How to Use Wiki Links for Saved Searches in The Archive

You can use [[wiki links]] in The Archive as a clickable shortcut to searches, which support complex logical operators to form very specific expressions.

People on the forums seem to enjoy the discovery of clickable complex search expressions in The Archive, so here’s a short explanation of how you can use links like [[#Gardening soil NOT fertilizer]] to create a stored search.

Stuff like this is not going to replace your structures and individually connected notes in your day-to-day work, but you could play around with this to quickly save search expressions for later. Here’s an intro to get up to speed with this accidental feature, what the important boolean logic operators are, and how this relates to finding and excluding notes.

For years, Sascha and I manually resolved links in nvALT by copy & pasting target IDs to the search bar. This wasn’t too bad in practice. This is also how you can navigate a Zettelkasten when all you have is a file system. Search always works when you’re at a computer. You don’t need a fancy app for that.

When we added [[wiki links]] to The Archive, we didn’t want to make them special in any way. We did not even tie them to file names. Coming from the simplicity of nvALT, we made links just a shortcut to what we did manually for years: to perform a search.

So whatever you put between [[ and ]] is clickable, and when you click on it, the app will perform a search. You can see how the Omnibar reflects the exact wording of the liked phrase. There is absolutely no difference between searching for “hello world” in the app by typing, and clicking a [[hello world]] link.

Usually, we’d use wiki links to point to specific notes by their ID. But if you deliberately not put an ID into the link but just any word, you essentially get a saved search.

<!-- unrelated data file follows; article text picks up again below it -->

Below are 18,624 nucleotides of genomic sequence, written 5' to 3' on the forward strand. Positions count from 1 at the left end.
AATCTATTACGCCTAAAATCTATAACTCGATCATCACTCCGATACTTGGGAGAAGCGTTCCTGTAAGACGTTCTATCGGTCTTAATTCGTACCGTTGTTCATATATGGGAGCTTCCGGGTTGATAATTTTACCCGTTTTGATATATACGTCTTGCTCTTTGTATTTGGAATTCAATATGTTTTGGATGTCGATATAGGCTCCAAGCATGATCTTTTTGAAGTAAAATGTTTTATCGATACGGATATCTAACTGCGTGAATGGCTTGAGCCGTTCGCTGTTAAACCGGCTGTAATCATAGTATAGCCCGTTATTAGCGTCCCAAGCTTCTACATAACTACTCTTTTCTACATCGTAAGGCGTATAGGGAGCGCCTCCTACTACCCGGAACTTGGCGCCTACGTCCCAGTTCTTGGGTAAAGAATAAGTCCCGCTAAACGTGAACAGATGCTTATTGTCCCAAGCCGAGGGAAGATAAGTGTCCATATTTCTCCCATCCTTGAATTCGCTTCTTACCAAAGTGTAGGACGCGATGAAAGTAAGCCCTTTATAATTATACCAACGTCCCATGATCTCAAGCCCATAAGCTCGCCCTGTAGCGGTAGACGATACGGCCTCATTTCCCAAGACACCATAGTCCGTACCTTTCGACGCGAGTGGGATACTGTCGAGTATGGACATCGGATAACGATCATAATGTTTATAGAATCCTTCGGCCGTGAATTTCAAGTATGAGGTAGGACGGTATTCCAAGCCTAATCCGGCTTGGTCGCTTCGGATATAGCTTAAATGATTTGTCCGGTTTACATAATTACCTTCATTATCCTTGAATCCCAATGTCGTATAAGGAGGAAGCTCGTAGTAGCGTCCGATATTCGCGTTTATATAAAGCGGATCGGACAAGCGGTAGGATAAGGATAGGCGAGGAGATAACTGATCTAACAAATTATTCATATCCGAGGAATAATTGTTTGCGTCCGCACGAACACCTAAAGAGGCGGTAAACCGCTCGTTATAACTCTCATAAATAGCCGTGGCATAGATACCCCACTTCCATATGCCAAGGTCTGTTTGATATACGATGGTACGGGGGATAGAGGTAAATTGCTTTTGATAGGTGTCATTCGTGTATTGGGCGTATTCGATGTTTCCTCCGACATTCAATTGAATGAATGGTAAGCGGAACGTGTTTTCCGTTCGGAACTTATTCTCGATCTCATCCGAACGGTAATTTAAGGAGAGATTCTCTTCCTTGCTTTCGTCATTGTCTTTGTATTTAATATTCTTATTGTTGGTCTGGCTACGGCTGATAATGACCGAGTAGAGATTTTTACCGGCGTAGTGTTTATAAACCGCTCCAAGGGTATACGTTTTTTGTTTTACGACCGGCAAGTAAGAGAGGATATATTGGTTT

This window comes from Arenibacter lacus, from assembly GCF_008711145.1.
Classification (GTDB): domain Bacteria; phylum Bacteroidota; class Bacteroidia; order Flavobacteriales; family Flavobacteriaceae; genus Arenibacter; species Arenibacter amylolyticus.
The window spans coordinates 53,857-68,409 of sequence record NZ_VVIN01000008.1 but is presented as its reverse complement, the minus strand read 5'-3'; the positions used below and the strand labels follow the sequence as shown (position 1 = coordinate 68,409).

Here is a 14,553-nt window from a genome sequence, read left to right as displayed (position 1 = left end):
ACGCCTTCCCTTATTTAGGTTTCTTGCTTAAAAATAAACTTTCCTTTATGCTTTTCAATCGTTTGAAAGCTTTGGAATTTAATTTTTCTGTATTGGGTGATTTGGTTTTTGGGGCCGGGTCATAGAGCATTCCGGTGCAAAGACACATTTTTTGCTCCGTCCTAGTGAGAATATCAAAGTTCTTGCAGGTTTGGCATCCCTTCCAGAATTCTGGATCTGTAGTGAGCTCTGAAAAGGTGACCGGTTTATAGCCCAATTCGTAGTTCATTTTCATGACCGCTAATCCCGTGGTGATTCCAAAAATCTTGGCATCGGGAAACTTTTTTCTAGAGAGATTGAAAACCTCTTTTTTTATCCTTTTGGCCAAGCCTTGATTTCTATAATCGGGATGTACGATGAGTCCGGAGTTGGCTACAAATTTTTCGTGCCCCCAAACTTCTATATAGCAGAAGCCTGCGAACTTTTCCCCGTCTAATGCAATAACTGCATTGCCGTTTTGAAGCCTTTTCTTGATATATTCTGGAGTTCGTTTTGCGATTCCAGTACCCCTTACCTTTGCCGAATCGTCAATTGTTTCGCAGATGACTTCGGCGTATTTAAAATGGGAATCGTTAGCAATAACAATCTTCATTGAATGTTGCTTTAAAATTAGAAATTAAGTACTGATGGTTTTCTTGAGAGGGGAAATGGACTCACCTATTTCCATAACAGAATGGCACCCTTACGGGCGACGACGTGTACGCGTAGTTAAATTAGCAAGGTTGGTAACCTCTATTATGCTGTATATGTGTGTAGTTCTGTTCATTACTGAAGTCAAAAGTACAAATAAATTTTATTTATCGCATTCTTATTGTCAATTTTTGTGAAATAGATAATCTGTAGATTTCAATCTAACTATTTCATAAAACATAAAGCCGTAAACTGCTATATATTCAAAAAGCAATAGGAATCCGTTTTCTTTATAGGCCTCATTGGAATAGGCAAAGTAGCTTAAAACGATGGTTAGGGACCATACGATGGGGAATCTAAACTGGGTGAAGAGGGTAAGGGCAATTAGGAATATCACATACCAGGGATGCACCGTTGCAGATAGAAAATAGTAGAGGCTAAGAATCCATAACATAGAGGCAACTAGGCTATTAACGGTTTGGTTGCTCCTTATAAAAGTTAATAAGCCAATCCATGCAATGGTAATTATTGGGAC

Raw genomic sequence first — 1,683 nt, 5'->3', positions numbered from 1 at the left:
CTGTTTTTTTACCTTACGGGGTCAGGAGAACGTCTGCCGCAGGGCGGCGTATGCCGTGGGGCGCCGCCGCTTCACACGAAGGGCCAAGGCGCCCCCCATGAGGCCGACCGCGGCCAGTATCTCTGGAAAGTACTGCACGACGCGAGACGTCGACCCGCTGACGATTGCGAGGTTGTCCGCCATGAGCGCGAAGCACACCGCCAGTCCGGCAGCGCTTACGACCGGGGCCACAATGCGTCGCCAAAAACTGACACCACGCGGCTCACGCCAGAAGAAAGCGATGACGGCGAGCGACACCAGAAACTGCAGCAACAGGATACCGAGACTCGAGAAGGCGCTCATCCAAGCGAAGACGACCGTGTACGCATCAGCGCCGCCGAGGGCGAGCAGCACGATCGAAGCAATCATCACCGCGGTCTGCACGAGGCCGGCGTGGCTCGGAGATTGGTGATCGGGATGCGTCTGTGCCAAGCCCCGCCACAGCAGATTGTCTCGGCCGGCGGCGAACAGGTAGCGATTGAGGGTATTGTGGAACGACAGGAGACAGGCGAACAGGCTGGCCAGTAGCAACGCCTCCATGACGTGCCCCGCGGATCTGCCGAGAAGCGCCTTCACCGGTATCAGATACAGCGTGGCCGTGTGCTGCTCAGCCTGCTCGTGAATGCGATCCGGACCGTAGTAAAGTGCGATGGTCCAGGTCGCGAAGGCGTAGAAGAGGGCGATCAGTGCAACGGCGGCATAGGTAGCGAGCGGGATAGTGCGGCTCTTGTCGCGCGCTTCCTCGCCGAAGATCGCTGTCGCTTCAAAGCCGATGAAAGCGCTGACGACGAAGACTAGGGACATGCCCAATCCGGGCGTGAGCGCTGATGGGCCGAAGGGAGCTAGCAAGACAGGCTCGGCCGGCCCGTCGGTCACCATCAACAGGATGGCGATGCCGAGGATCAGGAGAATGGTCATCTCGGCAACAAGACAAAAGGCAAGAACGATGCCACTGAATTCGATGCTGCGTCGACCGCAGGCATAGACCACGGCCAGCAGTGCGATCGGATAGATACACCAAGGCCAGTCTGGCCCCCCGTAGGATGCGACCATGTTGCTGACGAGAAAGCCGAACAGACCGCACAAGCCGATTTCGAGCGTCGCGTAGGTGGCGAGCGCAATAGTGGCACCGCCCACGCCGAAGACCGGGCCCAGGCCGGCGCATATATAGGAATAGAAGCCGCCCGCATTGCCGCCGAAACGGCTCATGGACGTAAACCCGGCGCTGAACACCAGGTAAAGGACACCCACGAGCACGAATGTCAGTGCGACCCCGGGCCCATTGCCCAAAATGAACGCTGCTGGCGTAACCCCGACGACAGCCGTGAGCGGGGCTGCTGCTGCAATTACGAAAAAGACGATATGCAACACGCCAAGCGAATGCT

A primer to Boolean Search Expressions

With support for complex search expressions, this becomes pretty powerful!

The Archive supports boolean search expressions. That means you can put logical operators into your search strings to affect the search results.

By default, two words in a search string are combined with the AND operator. So when you search for “hello world”, the equivalent, explicit boolean search string is hello AND world. That’s how the app interprets things by default. You add more words, and thus require that a note contains the first one and the second one and the third etc.

The other operator is the OR operator:

  • hello AND world or simply hello world looks for notes that contain both words;
  • hello OR world looks for notes that contain either “hello”, “world”, or both.

The last operator that The Archive recognizes is the NOT operator. You can use it to exclude words, like a blacklist. NOT hello will look for all notes that do not include the string “hello”.

Back to our introductory example, [[#Gardening soil NOT fertilizer]]. What this ends up meaning when you add the implicit AND operators is the following: [[#Gardening AND soil AND NOT fertilizer]].

So you will get notes that

  • do contain #Gardening,
  • and do contain soil,
  • but do not contain fertilizer.

Depending on your actual notes, this could produce gardening-related notes that pertain management of a healthy soil without fertilizer.

Usually, links are meant as one-to-one connections between notes. One Zettel points to another.